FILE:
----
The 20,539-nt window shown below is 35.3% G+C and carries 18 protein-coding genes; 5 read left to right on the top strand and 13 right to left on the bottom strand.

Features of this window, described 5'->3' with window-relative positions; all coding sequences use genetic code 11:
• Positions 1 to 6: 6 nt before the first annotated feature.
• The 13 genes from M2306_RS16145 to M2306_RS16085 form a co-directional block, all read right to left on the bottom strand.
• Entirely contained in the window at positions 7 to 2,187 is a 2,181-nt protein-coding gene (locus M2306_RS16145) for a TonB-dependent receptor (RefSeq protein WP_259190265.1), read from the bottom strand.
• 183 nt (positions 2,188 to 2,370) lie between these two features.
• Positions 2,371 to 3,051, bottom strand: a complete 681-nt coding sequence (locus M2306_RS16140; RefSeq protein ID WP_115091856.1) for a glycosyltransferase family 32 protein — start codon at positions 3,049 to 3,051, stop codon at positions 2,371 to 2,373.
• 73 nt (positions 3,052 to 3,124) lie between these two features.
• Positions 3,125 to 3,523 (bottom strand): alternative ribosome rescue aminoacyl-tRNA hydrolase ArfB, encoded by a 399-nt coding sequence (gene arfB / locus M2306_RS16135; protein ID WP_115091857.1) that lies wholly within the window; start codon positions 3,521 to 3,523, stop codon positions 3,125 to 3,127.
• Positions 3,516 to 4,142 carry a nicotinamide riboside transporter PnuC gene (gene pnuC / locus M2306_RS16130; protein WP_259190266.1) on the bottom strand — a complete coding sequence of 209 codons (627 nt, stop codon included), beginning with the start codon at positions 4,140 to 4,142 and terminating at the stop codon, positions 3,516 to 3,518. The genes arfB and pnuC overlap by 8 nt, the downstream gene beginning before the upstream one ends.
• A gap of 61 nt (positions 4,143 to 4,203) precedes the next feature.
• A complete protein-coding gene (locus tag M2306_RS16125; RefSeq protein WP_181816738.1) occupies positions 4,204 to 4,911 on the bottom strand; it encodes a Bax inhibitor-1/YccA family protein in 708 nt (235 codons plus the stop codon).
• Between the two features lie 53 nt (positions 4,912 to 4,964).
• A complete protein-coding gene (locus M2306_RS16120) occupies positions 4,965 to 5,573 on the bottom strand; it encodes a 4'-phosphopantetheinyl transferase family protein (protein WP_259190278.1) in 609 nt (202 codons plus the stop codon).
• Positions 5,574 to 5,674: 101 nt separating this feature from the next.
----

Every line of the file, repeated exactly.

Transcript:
The 20,539-nt window shown below is 35.3% G+C and carries 18 protein-coding genes; 5 read left to right on the top strand and 13 right to left on the bottom strand.

Features of this window, described 5'->3' with window-relative positions; all coding sequences use genetic code 11:
• Positions 1 to 6: 6 nt before the first annotated feature.
• The 13 genes from M2306_RS16145 to M2306_RS16085 form a co-directional block, all read right to left on the bottom strand.
• Entirely contained in the window at positions 7 to 2,187 is a 2,181-nt protein-coding gene (locus M2306_RS16145) for a TonB-dependent receptor (RefSeq protein WP_259190265.1), read from the bottom strand.
• 183 nt (positions 2,188 to 2,370) lie between these two features.
• Positions 2,371 to 3,051, bottom strand: a complete 681-nt coding sequence (locus M2306_RS16140; RefSeq protein ID WP_115091856.1) for a glycosyltransferase family 32 protein — start codon at positions 3,049 to 3,051, stop codon at positions 2,371 to 2,373.
• 73 nt (positions 3,052 to 3,124) lie between these two features.
• Positions 3,125 to 3,523 (bottom strand): alternative ribosome rescue aminoacyl-tRNA hydrolase ArfB, encoded by a 399-nt coding sequence (gene arfB / locus M2306_RS16135; protein ID WP_115091857.1) that lies wholly within the window; start codon positions 3,521 to 3,523, stop codon positions 3,125 to 3,127.
• Positions 3,516 to 4,142 carry a nicotinamide riboside transporter PnuC gene (gene pnuC / locus M2306_RS16130; protein WP_259190266.1) on the bottom strand — a complete coding sequence of 209 codons (627 nt, stop codon included), beginning with the start codon at positions 4,140 to 4,142 and terminating at the stop codon, positions 3,516 to 3,518. The genes arfB and pnuC overlap by 8 nt, the downstream gene beginning before the upstream one ends.
• A gap of 61 nt (positions 4,143 to 4,203) precedes the next feature.
• A complete protein-coding gene (locus tag M2306_RS16125; RefSeq protein WP_181816738.1) occupies positions 4,204 to 4,911 on the bottom strand; it encodes a Bax inhibitor-1/YccA family protein in 708 nt (235 codons plus the stop codon).
• Between the two features lie 53 nt (positions 4,912 to 4,964).
• A complete protein-coding gene (locus M2306_RS16120) occupies positions 4,965 to 5,573 on the bottom strand; it encodes a 4'-phosphopantetheinyl transferase family protein (protein WP_259190278.1) in 609 nt (202 codons plus the stop codon).
• Positions 5,574 to 5,674: 101 nt separating this feature from the next.